“And he said, “Naked I came from my mother’s womb, and naked shall I return; the LORD gave, and the LORD has taken away; blessed be the name of the LORD.” Job 1:21
funny how the word “naked” always evokes that extra interest. basic instinct maybe? but come to think of it. our nakedness is basic in our humanity. we were born naked. and would pass on the same way too. no matter how we would eventually be clothed in the end.
i remember when my cousin khan passed away. she was in her early 20s. initially, she wore our aunt’s conservative barong terno especially made for a wedding ceremony. everyone noticed how khan’s face looked so unhappy. you see, khan was a fashionista. it was really awkward to see her that young and dead. but wear that terno and that short hair? eeewww! like she was forced by death to look 30 years older. and we could almost hear her scream, “get me out of here!!!” in reference to her outfit. not her coffin.
so my sister and younger cousins decided to buy her a more suitable lavender spaghetti strapped dress with a matching see-through shawl to cover her shoulder. the ensemble showed how pretty and young she was, yet still retained that statuesque dignity only khan could get away with. we can always argue about this. but believe it or not, from then on, her face glowed in serene approval and it was like she smiled all the way to her grave.
the truth is, we didn’t really care how we were dressed up when we were born. likewise, it wouldn’t matter too when we pass on. our life is a personal relationship with our Creator. it will always be between ourselves and Him. nothing more. nothing less. whatever we had after we were born – family, clothing, shelter, riches – these are just add ons to our journey that we are trusted to enrich our lives with. we don’t take them beyond our destination. because in the end, our accountability is what have we done with our life. with or without the add-ons.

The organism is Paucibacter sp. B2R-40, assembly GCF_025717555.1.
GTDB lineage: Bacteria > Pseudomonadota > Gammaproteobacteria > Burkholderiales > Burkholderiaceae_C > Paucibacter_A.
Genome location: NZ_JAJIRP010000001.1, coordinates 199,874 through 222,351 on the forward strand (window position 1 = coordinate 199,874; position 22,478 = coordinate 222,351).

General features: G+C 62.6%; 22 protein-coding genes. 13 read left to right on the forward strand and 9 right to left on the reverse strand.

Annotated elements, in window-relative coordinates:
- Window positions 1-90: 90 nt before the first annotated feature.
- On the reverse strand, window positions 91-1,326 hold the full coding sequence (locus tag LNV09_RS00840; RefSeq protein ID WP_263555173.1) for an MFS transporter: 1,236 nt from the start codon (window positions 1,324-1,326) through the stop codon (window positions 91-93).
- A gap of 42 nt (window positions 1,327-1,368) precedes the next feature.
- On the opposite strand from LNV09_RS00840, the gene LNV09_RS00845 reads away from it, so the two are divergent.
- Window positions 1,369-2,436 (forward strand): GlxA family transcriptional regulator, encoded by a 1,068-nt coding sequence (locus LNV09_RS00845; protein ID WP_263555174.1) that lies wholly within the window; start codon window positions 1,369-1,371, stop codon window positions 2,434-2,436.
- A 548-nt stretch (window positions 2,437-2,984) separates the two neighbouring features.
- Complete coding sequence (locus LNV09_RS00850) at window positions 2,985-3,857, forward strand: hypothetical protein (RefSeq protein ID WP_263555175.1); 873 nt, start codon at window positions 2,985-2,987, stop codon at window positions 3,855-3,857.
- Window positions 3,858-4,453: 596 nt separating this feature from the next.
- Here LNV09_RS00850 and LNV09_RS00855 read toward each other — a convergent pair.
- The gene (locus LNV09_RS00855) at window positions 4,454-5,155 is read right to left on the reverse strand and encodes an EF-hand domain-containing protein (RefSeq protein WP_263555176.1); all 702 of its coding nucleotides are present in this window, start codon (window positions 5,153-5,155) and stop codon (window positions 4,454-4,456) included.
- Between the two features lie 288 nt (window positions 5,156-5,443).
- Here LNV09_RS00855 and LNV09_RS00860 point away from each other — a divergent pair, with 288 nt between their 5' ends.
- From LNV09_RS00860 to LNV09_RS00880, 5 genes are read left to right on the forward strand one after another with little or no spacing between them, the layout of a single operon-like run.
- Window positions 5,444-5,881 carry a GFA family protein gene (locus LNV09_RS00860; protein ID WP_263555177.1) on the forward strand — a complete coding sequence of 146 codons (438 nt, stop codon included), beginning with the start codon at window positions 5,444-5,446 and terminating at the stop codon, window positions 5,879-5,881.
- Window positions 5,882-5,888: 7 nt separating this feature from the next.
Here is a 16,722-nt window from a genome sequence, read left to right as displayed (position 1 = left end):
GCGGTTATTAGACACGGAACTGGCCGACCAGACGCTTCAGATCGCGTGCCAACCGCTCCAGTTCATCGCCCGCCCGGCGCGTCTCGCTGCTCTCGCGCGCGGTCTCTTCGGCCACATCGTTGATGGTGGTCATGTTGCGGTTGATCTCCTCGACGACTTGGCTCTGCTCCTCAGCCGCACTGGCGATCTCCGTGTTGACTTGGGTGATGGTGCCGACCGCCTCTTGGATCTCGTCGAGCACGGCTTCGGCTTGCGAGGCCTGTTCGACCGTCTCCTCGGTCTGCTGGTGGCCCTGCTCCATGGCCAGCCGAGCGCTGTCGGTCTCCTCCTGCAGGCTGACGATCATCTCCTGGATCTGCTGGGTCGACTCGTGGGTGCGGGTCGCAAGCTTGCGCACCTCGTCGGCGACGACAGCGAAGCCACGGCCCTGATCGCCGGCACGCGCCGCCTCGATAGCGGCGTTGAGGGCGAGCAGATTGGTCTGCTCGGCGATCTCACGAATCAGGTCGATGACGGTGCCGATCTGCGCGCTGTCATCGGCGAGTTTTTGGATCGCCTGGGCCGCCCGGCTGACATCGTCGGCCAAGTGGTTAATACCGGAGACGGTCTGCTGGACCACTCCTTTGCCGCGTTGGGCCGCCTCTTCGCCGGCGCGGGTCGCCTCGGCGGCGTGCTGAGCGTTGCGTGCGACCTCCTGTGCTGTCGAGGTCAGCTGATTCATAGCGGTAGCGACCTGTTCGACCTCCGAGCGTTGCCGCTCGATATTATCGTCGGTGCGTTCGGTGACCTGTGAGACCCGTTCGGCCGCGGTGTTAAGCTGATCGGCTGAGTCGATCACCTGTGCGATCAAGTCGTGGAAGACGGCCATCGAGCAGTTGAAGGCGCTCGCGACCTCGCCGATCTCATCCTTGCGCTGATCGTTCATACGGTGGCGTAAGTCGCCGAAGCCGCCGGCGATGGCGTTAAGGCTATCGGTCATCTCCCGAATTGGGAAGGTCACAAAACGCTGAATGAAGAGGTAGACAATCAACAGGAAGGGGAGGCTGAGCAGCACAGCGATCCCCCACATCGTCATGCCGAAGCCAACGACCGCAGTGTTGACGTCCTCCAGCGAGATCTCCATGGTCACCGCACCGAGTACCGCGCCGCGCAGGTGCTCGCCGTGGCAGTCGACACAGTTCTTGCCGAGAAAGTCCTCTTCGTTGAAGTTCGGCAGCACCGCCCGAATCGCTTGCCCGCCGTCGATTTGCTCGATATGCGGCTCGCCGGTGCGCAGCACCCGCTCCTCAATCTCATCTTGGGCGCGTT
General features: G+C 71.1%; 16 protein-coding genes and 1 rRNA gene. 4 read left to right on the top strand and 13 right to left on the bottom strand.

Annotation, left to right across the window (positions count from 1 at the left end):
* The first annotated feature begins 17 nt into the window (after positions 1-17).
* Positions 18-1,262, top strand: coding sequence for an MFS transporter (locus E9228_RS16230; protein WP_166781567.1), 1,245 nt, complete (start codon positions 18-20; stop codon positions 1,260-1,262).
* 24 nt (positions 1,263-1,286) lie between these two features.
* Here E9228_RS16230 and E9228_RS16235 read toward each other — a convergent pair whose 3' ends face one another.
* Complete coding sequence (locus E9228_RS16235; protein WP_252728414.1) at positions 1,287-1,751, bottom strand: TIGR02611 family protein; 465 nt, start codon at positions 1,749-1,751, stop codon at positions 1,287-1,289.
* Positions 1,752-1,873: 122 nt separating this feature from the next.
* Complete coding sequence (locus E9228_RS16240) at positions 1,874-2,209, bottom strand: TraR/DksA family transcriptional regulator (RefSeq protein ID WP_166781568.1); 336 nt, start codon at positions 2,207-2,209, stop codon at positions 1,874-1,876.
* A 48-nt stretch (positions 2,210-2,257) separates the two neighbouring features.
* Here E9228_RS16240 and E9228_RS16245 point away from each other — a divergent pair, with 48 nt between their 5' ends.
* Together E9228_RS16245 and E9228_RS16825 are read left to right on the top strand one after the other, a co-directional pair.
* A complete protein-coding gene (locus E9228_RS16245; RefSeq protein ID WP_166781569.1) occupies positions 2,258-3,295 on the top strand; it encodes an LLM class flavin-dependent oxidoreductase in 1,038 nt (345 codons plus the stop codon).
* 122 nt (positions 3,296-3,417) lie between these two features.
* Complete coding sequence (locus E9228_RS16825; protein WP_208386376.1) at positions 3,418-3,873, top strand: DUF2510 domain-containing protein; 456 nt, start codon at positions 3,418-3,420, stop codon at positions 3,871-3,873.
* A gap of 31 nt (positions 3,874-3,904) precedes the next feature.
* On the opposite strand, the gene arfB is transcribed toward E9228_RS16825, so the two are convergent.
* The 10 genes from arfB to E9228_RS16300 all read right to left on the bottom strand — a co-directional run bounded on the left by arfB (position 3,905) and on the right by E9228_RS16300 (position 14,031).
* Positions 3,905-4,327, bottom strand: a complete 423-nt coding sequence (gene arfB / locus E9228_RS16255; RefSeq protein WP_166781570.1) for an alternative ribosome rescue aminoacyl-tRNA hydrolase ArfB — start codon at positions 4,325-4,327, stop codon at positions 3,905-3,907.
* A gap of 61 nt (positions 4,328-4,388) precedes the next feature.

remember the story of Job. he was an upright man who feared God and shunned evil. he was prosperous and God blessed him with seven sons and three daughters. but Satan was allowed to test his faith. everything he had was taken away. even his family. his whole body was smitten by Satan with dreadful boils. still he persevered in his faith. when his wife prompted him to curse God and die, Job replied “You speak as the one of the foolish speaks. Moreover, shall we receive good from God and not receive evil?”
in the end, Job got well again, regain his possessions and had ten more children living to see the fourth generation and died in peace at the old age of 140.
when we lose someone or something we hold dear – loved ones, job, home, money, health etc. – let us remember that all are God’s blessings to us. He has the power to give, yet take away in His time. we must be resigned to all sufferings, as much as we delight in all the blessings. not because He is God and we are just His creations. but because we trust that God knows what is best for us. though His mysterious ways leave us often confused and puzzled; so that we tend to ask why, and expect the answer right away.
“there is nothing permanent in this world. not even our troubles.” Charlie Chaplin once said. today may be your bad day. but from my experience, from these bad days, the best of mine always follow.
we may be stripped of anything and everything, but in all our humble nakedness, our Creator clothes us with the assurance that he would take care of everything. and if we sincerely believe, we could actually feel that warmth of his love.
that’s the naked truth.